A tribute to and a lament for Marshall McLuhan.  Five days a week, Tuesday through Saturday, I present one of McLuhan’s observations and talk about its relevance today.  300 ideas. 300 days.  300 posts.


Who lives in the city?

Marshall McLuhan (1964, age 52).  Look around …

Just as the horse was the real population of the nineteenth century city, the automobile has become the real population of the twentieth century city.  I admit it makes me uneasy.  Everything is designed for the care and convenience of the car.  The needs and wants of human beings are coming in at a very distant second.

Me (November, 2010, age 58).  Today, for the most part it’s still the same old story …

Human beings don’t live in the city, automobiles do.

Cordially, Marshall and Me


Marshall McLuhan, Understanding Media, 1964, p. 218.

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Michael Hinton Wednesday, November 17th, 2010
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Do you like art?

Me (October, 2010, age 58).  You may want to think again.

In 1969 Marshall McLuhan met Jane Jacobs for lunch and persuaded her to make a movie with him to stop the building of the Spadina Expressway.  Take One sent an editor, Joe Medjuck, to interview McLuhan about the movie.  McLuhan, however, was brimming with ideas and Medjuck had to work hard to bring McLuhan back to the movie.  One of those ideas – not a new idea to McLuhan but one he often liked to return to –  is that new media contain old media and in containing them remake them into art forms.  Thus black and white movies on TV – Casablanca – become art.  But hold on to your hats as McLuhan runs with this idea in this interview turning it into a much darker and bleaker vision than you might think.  Art is what we make and is not necessarily a good thing.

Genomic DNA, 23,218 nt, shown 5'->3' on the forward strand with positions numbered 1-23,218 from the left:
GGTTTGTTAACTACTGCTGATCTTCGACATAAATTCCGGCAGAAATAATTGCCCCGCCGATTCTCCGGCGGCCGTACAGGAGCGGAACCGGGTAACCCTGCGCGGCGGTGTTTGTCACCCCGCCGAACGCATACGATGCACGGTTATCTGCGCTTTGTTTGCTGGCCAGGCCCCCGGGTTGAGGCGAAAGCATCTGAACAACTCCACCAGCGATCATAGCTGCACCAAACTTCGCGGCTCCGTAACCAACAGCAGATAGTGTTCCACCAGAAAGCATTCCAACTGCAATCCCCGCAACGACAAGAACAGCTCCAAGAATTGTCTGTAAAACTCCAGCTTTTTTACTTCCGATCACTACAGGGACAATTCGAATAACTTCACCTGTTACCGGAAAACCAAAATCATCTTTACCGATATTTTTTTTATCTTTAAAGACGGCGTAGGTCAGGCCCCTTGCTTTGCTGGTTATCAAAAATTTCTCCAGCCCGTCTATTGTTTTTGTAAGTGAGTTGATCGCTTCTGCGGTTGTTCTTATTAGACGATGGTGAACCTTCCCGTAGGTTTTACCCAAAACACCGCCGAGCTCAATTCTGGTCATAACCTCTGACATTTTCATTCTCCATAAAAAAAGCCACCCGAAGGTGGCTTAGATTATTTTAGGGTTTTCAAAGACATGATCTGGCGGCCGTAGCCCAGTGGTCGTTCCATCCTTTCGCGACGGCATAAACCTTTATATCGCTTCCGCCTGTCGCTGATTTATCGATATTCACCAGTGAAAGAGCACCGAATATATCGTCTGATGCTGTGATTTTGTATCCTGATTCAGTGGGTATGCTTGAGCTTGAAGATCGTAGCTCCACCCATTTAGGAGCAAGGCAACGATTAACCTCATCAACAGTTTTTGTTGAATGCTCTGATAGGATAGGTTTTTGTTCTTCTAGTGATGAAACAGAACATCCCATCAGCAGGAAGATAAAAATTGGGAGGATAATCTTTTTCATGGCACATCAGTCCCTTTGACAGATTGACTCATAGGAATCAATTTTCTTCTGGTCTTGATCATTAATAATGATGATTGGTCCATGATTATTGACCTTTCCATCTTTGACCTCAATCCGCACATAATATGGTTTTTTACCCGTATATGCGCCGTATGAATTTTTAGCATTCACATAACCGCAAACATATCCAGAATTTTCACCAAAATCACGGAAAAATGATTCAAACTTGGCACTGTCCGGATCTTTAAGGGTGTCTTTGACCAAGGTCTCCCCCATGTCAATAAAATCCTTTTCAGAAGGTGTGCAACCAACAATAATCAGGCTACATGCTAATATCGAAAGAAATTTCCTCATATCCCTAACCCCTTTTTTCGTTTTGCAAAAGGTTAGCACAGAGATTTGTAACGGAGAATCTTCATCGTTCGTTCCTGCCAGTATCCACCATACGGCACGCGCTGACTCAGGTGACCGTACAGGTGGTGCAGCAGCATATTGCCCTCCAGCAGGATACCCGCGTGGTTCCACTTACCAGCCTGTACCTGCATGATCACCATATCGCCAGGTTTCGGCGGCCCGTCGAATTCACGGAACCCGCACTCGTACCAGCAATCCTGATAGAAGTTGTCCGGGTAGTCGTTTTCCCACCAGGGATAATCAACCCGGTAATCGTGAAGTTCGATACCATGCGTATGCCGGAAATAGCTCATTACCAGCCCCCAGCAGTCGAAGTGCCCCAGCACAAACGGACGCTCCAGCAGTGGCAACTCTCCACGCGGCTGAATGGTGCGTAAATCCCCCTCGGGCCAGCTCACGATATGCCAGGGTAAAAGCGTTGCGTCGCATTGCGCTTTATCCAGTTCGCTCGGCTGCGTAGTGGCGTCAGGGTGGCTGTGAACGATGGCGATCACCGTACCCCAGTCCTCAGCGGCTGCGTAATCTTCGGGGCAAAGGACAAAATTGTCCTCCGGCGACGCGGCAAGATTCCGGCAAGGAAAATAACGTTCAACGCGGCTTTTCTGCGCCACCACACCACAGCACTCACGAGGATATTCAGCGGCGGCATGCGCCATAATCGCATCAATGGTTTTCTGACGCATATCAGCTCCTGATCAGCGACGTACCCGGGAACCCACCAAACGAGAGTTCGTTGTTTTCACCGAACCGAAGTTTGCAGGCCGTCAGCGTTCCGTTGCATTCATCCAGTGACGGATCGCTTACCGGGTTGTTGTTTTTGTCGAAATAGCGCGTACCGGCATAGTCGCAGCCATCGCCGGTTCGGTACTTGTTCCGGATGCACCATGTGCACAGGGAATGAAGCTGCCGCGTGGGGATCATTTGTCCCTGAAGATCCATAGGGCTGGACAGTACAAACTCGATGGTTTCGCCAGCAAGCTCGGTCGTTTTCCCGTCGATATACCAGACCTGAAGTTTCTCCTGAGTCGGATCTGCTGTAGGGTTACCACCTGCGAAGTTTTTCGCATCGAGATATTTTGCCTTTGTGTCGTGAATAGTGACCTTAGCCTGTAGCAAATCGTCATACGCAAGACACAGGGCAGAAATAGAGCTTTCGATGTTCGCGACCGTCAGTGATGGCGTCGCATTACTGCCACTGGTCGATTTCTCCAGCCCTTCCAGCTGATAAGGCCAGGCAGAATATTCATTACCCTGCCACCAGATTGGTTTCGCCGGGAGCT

Marshall McLuhan (1969, age 58)  What cities, movies, and radio have in common?